In the course of Friday afternoon’s opening Chamber Series program, new series director Geoff Nuttall and friends reminded us yet again that some of the finest chamber music on the planet happens right here in Charleston. Spoleto 2010’s first official concert treated a capacity Dock Street Theatre crowd to a varied feast of all-German chamber gems from the Baroque to the present.
Even though it wasn’t listed on the lobby’s program board, the first number was a chamber arrangement of German composer Johann Pachelbel’s ultra-famous Canon in G: a work that I leaked in my series preview. It’s been one of classical music’s reigning smash hits ever since it helped spark a resurgence of interest in Baroque-era music back in the 1960s.
“Yes, we’re available for weddings and receptions,” quipped Geoff, alluding to the millions of brides who have worked the piece into their nuptials ceremonies over the years. Then he told us about its Chucktown connection: Karl Theodor Pachelbel, one of the composer’s sons, settled here in the 1730s, organized Charleston’s very first classical concerts in 1737, and became music director at St. Philip’s Church. There’s no record of what was performed at these early concerts, but it’s entirely possible that this music was included.
In any case, this performance — including the sprightly “Gigue” (a then-popular dance) that Pachelbel wrote to be performed with the canon — was absolutely superb. Violinists Nuttall and Scott St. John of the St. Lawrence String Quartet (SLSQ) plus series regular Daniel Phillips wove a soft and flowing web of string sonorities, on top of deft basso continuo support from Chris Costanza’s cello and Pedja Muzijevic’s harpsichord. A different sort of period relic was a single movement from a string quintet written by another German immigrant, Johann Peter — during the 1780s in North Carolina. As Nuttall noted, it recalled the classical-era style of Haydn and Mozart. The SLSQ, plus violist Hsin-Yun Huang, convinced us that this obscure music was worth hearing, in a bright and convincing reading.
“Don’t worry, you won’t be tested on this,” cracked Geoff as he introduced the first of two pieces by Robert Schumann: his delightful Fairy Tales, a four-movement confection for clarinet (Todd Palmer), viola (Hsin-Yun), and piano (Stephen Prutsman). But he got serious as he went on to explain that Schumann came by his hallmark manic-depressive style honestly, having been plagued by mental illness for much of his life. But this music was mostly bright and happy, full of bubbly good spirits and sweet, ultra-romantic yearning. Hsin-Yun’s viola playing was absolutely ravishing, with her chocolate-rich tone, and Palmer’s sweet, smooth clarinet enchanted.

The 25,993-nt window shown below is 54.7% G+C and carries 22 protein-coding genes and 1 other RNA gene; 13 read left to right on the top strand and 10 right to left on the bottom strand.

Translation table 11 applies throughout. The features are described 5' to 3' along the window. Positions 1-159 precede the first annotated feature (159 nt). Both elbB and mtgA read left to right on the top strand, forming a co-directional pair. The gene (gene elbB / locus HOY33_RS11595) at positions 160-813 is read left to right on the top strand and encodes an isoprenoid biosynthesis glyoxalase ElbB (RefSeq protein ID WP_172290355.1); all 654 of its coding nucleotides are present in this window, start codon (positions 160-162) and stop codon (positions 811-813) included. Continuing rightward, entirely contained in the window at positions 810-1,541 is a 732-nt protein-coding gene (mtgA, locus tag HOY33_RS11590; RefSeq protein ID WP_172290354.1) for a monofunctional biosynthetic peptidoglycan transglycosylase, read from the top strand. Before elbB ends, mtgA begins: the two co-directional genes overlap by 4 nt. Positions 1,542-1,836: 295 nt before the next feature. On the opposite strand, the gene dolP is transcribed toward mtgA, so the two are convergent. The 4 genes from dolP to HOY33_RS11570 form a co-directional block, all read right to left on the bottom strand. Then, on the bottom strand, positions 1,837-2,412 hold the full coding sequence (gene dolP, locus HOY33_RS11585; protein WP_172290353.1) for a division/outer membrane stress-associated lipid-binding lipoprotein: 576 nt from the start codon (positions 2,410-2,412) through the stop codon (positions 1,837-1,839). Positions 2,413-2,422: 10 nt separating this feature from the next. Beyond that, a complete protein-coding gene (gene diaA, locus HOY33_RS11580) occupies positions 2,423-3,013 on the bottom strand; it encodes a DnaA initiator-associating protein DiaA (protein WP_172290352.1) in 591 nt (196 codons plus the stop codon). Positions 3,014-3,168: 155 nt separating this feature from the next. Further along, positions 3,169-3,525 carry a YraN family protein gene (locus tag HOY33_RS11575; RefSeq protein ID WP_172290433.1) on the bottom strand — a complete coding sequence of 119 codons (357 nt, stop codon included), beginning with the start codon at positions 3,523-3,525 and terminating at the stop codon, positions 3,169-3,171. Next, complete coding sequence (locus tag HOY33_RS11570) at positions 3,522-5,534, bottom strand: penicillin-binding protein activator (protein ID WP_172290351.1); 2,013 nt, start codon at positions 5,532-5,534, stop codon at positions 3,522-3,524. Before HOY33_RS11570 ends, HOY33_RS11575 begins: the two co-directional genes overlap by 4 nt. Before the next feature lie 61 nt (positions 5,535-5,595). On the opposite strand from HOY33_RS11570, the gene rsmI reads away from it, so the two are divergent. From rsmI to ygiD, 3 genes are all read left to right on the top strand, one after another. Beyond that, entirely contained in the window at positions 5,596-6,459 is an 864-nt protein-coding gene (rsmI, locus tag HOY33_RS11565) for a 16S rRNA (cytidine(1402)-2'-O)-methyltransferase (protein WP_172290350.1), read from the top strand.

The grand finale was Schumann’s best-known chamber work: the ultra-exuberant Piano Quintet. This gushing masterpiece is more typical of Schumann’s bipolar nature, with constantly shifting moods and emotions that never fail to keep listeners on the edges of their seats. And the SLSQ’s wonderful players, along with Pedja Muzijevic (this time on piano), gave it by far the best and most exciting performance I’ve ever heard, even on recordings. The group’s vital and spontaneous style fit the music perfectly, as they stunned their listeners with particularly wrenching mood-swings and passionate outbursts. It left us all limp with emotional exhaustion — but not limp enough to stifle our hearty standing ovation.
Quite a few prominent personalities were in attendance: Hizzoner Joe Riley was seated close by. Afterwards, I encountered none other than beloved former series director Charles Wadsworth backstage. No doubt he was here to make good on last year’s threat to “come back and spy on you.” But judging from the big smile on his face, this amazing concert left him with absolutely nothing to complain about.
If you move fast, you may still be able to make it to this program’s repeat performances today at 11:00 a.m. and 1:00 p.m.
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